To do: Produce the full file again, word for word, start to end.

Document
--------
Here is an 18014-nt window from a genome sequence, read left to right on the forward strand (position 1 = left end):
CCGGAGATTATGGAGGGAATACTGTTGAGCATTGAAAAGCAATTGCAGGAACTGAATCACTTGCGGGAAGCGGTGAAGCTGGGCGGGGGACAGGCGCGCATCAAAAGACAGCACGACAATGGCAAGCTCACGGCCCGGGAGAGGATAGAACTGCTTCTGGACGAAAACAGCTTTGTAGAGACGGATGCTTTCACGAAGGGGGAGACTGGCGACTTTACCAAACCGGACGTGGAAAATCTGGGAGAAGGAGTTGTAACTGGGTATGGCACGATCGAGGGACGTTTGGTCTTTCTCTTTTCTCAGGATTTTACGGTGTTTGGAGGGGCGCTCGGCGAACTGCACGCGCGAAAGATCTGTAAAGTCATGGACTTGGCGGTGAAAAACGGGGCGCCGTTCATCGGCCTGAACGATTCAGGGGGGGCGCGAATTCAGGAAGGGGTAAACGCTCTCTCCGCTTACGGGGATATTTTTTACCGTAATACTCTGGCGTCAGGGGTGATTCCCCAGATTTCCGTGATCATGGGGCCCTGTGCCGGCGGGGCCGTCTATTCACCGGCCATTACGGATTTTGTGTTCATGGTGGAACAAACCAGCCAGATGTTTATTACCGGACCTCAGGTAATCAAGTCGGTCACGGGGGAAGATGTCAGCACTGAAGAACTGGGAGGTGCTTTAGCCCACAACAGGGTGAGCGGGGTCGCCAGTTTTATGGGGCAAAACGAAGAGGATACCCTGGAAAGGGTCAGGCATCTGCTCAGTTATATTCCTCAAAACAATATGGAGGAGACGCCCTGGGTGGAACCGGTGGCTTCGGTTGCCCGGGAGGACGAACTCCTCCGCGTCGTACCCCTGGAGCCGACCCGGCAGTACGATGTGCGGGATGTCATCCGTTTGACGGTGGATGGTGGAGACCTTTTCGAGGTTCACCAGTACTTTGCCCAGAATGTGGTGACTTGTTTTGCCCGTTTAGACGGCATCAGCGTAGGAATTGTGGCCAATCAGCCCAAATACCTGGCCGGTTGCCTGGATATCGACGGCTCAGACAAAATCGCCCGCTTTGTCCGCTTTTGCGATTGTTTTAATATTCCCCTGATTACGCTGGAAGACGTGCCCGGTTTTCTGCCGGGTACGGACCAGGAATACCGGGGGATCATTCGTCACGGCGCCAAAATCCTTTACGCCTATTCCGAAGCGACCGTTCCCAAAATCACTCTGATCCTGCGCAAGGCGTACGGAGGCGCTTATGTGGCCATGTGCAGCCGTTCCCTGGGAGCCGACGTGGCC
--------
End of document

Here is an 18014-nt window from a genome sequence, read left to right on the forward strand (position 1 = left end):
CCGGAGATTATGGAGGGAATACTGTTGAGCATTGAAAAGCAATTGCAGGAACTGAATCACTTGCGGGAAGCGGTGAAGCTGGGCGGGGGACAGGCGCGCATCAAAAGACAGCACGACAATGGCAAGCTCACGGCCCGGGAGAGGATAGAACTGCTTCTGGACGAAAACAGCTTTGTAGAGACGGATGCTTTCACGAAGGGGGAGACTGGCGACTTTACCAAACCGGACGTGGAAAATCTGGGAGAAGGAGTTGTAACTGGGTATGGCACGATCGAGGGACGTTTGGTCTTTCTCTTTTCTCAGGATTTTACGGTGTTTGGAGGGGCGCTCGGCGAACTGCACGCGCGAAAGATCTGTAAAGTCATGGACTTGGCGGTGAAAAACGGGGCGCCGTTCATCGGCCTGAACGATTCAGGGGGGGCGCGAATTCAGGAAGGGGTAAACGCTCTCTCCGCTTACGGGGATATTTTTTACCGTAATACTCTGGCGTCAGGGGTGATTCCCCAGATTTCCGTGATCATGGGGCCCTGTGCCGGCGGGGCCGTCTATTCACCGGCCATTACGGATTTTGTGTTCATGGTGGAACAAACCAGCCAGATGTTTATTACCGGACCTCAGGTAATCAAGTCGGTCACGGGGGAAGATGTCAGCACTGAAGAACTGGGAGGTGCTTTAGCCCACAACAGGGTGAGCGGGGTCGCCAGTTTTATGGGGCAAAACGAAGAGGATACCCTGGAAAGGGTCAGGCATCTGCTCAGTTATATTCCTCAAAACAATATGGAGGAGACGCCCTGGGTGGAACCGGTGGCTTCGGTTGCCCGGGAGGACGAACTCCTCCGCGTCGTACCCCTGGAGCCGACCCGGCAGTACGATGTGCGGGATGTCATCCGTTTGACGGTGGATGGTGGAGACCTTTTCGAGGTTCACCAGTACTTTGCCCAGAATGTGGTGACTTGTTTTGCCCGTTTAGACGGCATCAGCGTAGGAATTGTGGCCAATCAGCCCAAATACCTGGCCGGTTGCCTGGATATCGACGGCTCAGACAAAATCGCCCGCTTTGTCCGCTTTTGCGATTGTTTTAATATTCCCCTGATTACGCTGGAAGACGTGCCCGGTTTTCTGCCGGGTACGGACCAGGAATACCGGGGGATCATTCGTCACGGCGCCAAAATCCTTTACGCCTATTCCGAAGCGACCGTTCCCAAAATCACTCTGATCCTGCGCAAGGCGTACGGAGGCGCTTATGTGGCCATGTGCAGCCGTTCCCTGGGAGCCGACGTGGCC